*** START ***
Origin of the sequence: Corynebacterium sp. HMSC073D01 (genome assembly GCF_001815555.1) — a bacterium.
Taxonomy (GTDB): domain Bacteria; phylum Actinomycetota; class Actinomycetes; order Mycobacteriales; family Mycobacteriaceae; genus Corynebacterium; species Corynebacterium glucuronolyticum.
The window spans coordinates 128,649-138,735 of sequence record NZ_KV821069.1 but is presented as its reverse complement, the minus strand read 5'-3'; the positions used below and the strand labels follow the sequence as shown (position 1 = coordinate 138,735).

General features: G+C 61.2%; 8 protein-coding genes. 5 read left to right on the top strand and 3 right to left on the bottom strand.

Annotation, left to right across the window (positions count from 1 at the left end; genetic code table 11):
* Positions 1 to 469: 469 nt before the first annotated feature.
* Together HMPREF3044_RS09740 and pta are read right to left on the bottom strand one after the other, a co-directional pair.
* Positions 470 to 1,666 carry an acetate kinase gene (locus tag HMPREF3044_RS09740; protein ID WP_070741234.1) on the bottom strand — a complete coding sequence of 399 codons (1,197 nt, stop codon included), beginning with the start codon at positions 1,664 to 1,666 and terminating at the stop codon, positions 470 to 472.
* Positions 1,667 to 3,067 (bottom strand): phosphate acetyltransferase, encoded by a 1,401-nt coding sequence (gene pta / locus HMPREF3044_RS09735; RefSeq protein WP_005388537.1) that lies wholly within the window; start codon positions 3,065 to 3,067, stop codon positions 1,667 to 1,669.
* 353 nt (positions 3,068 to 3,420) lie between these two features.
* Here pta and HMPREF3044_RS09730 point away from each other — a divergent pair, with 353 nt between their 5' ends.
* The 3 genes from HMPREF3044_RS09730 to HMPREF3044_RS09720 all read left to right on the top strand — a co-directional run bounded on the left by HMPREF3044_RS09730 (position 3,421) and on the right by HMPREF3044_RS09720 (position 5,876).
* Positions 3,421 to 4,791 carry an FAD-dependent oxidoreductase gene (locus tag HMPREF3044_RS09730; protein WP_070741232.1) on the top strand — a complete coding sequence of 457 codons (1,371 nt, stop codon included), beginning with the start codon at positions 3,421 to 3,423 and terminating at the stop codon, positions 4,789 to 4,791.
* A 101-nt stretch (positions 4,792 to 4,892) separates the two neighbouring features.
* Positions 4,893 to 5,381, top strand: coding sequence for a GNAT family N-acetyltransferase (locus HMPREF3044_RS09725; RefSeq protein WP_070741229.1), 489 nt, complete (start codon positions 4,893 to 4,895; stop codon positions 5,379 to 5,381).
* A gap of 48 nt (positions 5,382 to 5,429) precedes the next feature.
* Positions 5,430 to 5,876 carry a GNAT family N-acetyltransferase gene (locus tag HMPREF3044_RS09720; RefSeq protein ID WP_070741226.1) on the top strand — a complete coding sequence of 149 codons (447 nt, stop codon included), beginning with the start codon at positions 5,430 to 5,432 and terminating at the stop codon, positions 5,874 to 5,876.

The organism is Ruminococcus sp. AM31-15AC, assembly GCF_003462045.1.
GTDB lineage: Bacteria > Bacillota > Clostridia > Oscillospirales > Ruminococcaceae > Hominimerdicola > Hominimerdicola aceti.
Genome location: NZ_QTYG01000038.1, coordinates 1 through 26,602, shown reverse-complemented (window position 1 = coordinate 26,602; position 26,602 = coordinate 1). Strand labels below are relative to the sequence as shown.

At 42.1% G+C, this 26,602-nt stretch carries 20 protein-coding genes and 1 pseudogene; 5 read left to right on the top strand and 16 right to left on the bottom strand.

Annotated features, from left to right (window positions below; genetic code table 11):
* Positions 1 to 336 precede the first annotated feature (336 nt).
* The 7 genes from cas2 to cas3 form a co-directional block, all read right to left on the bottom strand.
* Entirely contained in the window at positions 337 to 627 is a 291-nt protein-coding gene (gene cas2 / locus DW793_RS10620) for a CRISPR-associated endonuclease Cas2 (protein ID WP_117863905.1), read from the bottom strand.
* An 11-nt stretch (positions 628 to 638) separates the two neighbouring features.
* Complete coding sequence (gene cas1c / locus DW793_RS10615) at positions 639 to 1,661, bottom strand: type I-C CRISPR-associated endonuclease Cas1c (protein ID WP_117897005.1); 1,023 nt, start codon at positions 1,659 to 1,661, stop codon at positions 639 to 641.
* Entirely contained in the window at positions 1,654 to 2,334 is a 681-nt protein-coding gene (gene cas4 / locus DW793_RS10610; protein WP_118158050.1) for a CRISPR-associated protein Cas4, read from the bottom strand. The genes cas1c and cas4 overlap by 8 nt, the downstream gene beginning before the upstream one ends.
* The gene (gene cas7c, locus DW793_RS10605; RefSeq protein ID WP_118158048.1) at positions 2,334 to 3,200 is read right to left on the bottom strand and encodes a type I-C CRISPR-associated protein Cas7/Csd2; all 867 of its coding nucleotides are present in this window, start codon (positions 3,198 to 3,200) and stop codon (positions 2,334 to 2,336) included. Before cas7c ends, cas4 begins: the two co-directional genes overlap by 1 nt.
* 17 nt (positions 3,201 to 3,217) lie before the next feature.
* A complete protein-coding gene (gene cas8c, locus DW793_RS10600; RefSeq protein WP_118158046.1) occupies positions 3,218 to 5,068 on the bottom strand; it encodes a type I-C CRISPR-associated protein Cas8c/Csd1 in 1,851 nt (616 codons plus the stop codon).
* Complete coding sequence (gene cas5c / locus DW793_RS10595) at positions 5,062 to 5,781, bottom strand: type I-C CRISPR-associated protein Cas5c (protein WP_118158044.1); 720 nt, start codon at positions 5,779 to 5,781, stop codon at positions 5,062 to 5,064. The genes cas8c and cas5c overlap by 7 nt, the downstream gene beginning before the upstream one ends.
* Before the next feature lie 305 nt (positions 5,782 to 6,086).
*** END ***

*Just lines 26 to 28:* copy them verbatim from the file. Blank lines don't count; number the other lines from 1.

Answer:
* An 11-nt stretch (positions 628 to 638) separates the two neighbouring features.
* Complete coding sequence (gene cas1c / locus DW793_RS10615) at positions 639 to 1,661, bottom strand: type I-C CRISPR-associated endonuclease Cas1c (protein ID WP_117897005.1); 1,023 nt, start codon at positions 1,659 to 1,661, stop codon at positions 639 to 641.
* Entirely contained in the window at positions 1,654 to 2,334 is a 681-nt protein-coding gene (gene cas4 / locus DW793_RS10610; protein WP_118158050.1) for a CRISPR-associated protein Cas4, read from the bottom strand. The genes cas1c and cas4 overlap by 8 nt, the downstream gene beginning before the upstream one ends.